As we near the end of this series on the movements of the French Classical Suite, we need to face the much revered and highly intimidating form of fugue. Before composers turned to serialism with twelve-tone rows in the twentieth century, I believe fugues represented the highest level of compositional craftsmanship. With the possibilities of stretto (overlapping statements of the subject) and diminution or augmentation, it is very easy to imagine a composer spending hours working out exactly how to combine the subject with itself in multiple ways to create a masterpiece. To be able to improvise a fugue on the with little preparation and no possibility of correction once the notes have been played makes this one of the most impressive forms to improvise.
Luckily for us, in the French Classical Suite the movements are too short to worry about or try to include many of these advanced techniques.
At it’s most basic structure, a modern listener expects a fugue to begin with a single voice and each of the subsequent voices to enter one at a time in imitation of the original subject. The first statement provides the subject of the fugue, and the second entrance, typically in the dominant would be the answer. A real answer is a strict transposition of the subject. A tonal answer makes some modification of the subject in order to adjust for the unequal distances from tonic to dominant (perfect fifth) and dominant to tonic (perfect fourth). Most people find it is easier to improvise fugal expositions working from the lowest voice to the highest. French Classical fugues were almost always for manuals alone, so the lowest voice would be played by the left hand, enabling us to keep our improvising a little simpler by not using our feet for this movement.
Given the shorter time expected for most verset movements, there is not time for extensive development and modulation to multiple key centers. Some movements in the French Classical repertoire with the title fugue consist of little more than an exposition with a conclusion shortly after all the voices have entered. For a slightly longer movement, try modulating towards closely related keys with new statements of the subject clearly stated when you arrive at the new key. It is useful and important to remember in a fugue that all of the voices do not need to continue during the entire piece. Especially for modulating sequences, it can be very helpful to reduce the texture to two parts for the transition with the third voice re-entering to mark the arrival at the new key center. The best fugues seem to always have a subject or material from the subject present in at least one of the voices at all times, so be sure to keep your development focused, and make it back to tonic for your conclusion.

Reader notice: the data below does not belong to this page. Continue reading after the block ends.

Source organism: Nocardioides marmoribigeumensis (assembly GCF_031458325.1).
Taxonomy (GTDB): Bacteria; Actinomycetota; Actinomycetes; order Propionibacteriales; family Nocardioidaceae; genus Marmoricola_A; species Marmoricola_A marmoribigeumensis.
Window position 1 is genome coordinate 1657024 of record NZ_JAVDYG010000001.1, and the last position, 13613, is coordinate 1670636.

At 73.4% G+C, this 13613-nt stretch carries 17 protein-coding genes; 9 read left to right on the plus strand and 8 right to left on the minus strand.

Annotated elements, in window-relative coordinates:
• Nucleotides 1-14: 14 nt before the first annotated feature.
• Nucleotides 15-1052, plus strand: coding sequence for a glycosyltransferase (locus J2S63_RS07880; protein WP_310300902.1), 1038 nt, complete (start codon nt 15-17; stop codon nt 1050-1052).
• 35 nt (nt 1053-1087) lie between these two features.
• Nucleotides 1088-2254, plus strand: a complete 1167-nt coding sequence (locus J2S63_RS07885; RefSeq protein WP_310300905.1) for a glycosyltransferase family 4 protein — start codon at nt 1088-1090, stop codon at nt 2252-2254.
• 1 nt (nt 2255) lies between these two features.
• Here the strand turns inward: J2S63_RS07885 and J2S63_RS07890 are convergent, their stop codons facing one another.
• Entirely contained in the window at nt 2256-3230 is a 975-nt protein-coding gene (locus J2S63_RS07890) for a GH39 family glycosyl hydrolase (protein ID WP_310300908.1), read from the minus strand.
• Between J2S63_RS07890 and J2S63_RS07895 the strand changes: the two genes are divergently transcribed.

Reeds provided the most clarity on the French Classical organ and so were the basis for these highly contrapuntal pieces. The Classic registration for a fugue is to use the Trompette of the Grand Orgue perhaps with Bourdon and Prestant. An alternative would be to use the Cromorne (with Prestant or Flute 4′).
The highest level of fugue in the French Classical period was probably produced by Nicolas de Grigny. His fugues were for five voices on two manuals and pedal. The right hand played two voices on the Cornet while the left hand played two voices on the Cromorne. The fifth voice was played by the pedal on the Flute 8 or Grand Jeu de Tierce coupled from the Grand Orgue. Because there is at most an upper and lower voice in each of the tone colors, it becomes easier for the listener to follow individual voices. If you have mastered fugal exposition on one manual, try the registration used by Grigny. If you need some inspiration, listen to Christophe Mantoux play Grigny’s Fugue on Ave Maris Stella.
Hoping fugues inspire you rather than send you fleeing!
Newsletter Issue 48 – 2015 09 15
See the complete list of past newsletter issues here.
Sign up to receive future issues using the box to the right on this page.